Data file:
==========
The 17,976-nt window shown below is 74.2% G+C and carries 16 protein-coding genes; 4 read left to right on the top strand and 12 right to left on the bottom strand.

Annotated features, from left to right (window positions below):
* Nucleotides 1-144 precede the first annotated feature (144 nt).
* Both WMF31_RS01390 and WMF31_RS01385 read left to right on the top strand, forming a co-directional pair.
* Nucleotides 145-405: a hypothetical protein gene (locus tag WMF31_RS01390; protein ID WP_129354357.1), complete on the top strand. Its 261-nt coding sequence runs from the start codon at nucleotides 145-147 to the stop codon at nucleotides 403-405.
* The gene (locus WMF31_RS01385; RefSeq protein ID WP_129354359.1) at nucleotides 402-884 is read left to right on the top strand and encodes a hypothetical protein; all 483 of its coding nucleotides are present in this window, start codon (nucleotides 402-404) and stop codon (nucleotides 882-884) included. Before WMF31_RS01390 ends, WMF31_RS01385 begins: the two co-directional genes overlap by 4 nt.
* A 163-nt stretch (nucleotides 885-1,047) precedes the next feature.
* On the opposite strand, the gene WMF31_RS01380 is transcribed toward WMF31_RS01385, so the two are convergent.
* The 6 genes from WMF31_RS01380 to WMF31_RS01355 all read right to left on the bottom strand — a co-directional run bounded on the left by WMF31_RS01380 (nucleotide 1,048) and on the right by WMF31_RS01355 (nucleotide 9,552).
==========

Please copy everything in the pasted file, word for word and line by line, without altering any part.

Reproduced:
The 17,976-nt window shown below is 74.2% G+C and carries 16 protein-coding genes; 4 read left to right on the top strand and 12 right to left on the bottom strand.

Annotated features, from left to right (window positions below):
* Nucleotides 1-144 precede the first annotated feature (144 nt).
* Both WMF31_RS01390 and WMF31_RS01385 read left to right on the top strand, forming a co-directional pair.
* Nucleotides 145-405: a hypothetical protein gene (locus tag WMF31_RS01390; protein ID WP_129354357.1), complete on the top strand. Its 261-nt coding sequence runs from the start codon at nucleotides 145-147 to the stop codon at nucleotides 403-405.
* The gene (locus WMF31_RS01385; RefSeq protein ID WP_129354359.1) at nucleotides 402-884 is read left to right on the top strand and encodes a hypothetical protein; all 483 of its coding nucleotides are present in this window, start codon (nucleotides 402-404) and stop codon (nucleotides 882-884) included. Before WMF31_RS01390 ends, WMF31_RS01385 begins: the two co-directional genes overlap by 4 nt.
* A 163-nt stretch (nucleotides 885-1,047) precedes the next feature.
* On the opposite strand, the gene WMF31_RS01380 is transcribed toward WMF31_RS01385, so the two are convergent.
* The 6 genes from WMF31_RS01380 to WMF31_RS01355 all read right to left on the bottom strand — a co-directional run bounded on the left by WMF31_RS01380 (nucleotide 1,048) and on the right by WMF31_RS01355 (nucleotide 9,552).